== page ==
Id . at p. 207, lines 3-13. D o cket entry # 74, exh. J, p. 2. D o cket entry # 49. S ee docket entry # 58, p. 7. S ee docket entry # 38, ¶ 22. In re Kellogg Brown & Root, 166 S.W.3d 732, 740 (Tex. 2005).
plaintiff is excessive because the argument disregards the legal theory underlying a quantum-meruit claim -- an expectation based on implied promise rather than a contractual obligation. Because a p lain tiff seeking to recover in quantum meruit must prove he reasonably expected the defendant to p ay him for the services provided, the district court focused on Ferrari's expectation--as set out in h is affidavit dated May 28, 20082 0 -- th at Ferrari would be paid a 2% finder's fee or referral fee of th e total investor investment.2 1 Since that time, Ferrari was deposed, revealing more about the n atu re of the counter-claim. The district court's earlier order does not preclude summary judgment b ecau se the plaintiffs/counter-defendants rely on Ferrari's deposition rather than the d efen d an ts/co u n ter-p lain tiffs's answer. T h e defendants/counter-plaintiffs next argue that the plaintiffs/counter-defendants m isco n tru e Ferrari's deposition testimony that he was unaware of whether the plaintiffs/counterd efen d an ts owe him money for referral services.2 2 That testimony, however, is significant if the p lain tiffs/co u n ter-d efen d an ts had reasonable notice that Ferrari expected compensation for referrals. As discussed above, the defendants/counter-plaintiffs did not notify the plaintiffs/counterd efen d an ts that they expected compensation. P erh ap s recognizing the evidence doesn't show an agreement between Ferrari and the p lain tiffs/co u n ter-d efen d an ts, the defendants/counter-plaintiffs next argue that Fitzgerald's kn o w led ge about an agreement to compensate Ferrari is imputed to all plaintiffs/counterd efen d an ts. The defendants/counter-plaintiffs contend Fitzgerald's knowledge must be imputed to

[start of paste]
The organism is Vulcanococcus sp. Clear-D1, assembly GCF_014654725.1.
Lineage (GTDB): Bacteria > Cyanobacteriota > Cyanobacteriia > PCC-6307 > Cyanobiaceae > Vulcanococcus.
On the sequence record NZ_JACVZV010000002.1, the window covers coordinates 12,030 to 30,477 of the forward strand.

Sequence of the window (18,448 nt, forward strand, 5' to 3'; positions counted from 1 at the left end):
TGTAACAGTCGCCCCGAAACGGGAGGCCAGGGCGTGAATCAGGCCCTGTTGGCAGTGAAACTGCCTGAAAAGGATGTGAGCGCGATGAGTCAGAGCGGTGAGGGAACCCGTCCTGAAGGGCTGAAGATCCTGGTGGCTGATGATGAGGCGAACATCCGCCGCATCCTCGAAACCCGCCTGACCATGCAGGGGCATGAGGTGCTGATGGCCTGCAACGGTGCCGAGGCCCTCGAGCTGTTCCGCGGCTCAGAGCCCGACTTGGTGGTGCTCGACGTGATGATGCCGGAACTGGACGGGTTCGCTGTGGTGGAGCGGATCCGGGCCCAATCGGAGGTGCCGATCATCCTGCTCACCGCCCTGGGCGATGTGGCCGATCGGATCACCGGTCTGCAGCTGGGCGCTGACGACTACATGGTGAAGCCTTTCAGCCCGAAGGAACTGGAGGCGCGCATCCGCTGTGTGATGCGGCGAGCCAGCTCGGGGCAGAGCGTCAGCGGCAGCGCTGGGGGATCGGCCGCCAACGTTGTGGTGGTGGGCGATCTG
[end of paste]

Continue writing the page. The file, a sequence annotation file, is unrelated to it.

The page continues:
D o cket entry # 52, exh. D, ¶ 3. Ferrari did not specify who he expected to pay the 2% fee. See id. S ee docket entry # 73, § II.
the plaintiffs/counter-defendants because Internacional Realty and US Advisor/Kevin Fitzgerald w ere partners in a joint venture to offer the FeeCo investment products2 3 -- th at is, because Fitzgerald knew that Ferrari expected to be compensated, the plaintiffs/counter-defendants knew th at Ferrari expected to be compensated. The argument is a resourceful one based on Texas joint v en tu re partnership law, but the argument stretches the evidence too far to raise a fact question. A lth o u gh Fitzgerald characterized the business relationship between Intenactional Realty an d US Advisor as a joint venture,2 4 Internacional Realty's CEO Hugh Caraway testified that there w as never a general partnership between Internacional Realty and US Advisor. Instead, Caraway stated that the entities created a specific partnership or limited liability company for each real estate d eal2 5 -- th e deals represented by the FeeCos. The defendants/counter-plaintiffs rely on Caraway's d ep o sitio n as an admission that Caraway knew that Ferrari expected the plaintiff/counter-defendants to pay him for referrals, but Carraway's testimony only shows that Carraway understood that Ferrari w o u ld refer investors to US Advisor and that Fitzgerald intended to pay Ferrari. Caraway testified th at he "went along" with Fitzgerald's recommendation that Ferrari refer investors,2 6 not that he kn ew that Ferrari expected the plaintiffs/counter-defendants to pay him. C araw ay's understanding is consistent with US Advisor's understanding. Fitzgerald attested that "[t]here was no agreement or contract written or oral between [Internactional Realty], U S Advisor, Hugh Carraway, Genoa Trading Company. . ., St. George Fianancial. . ., Don Ferrari or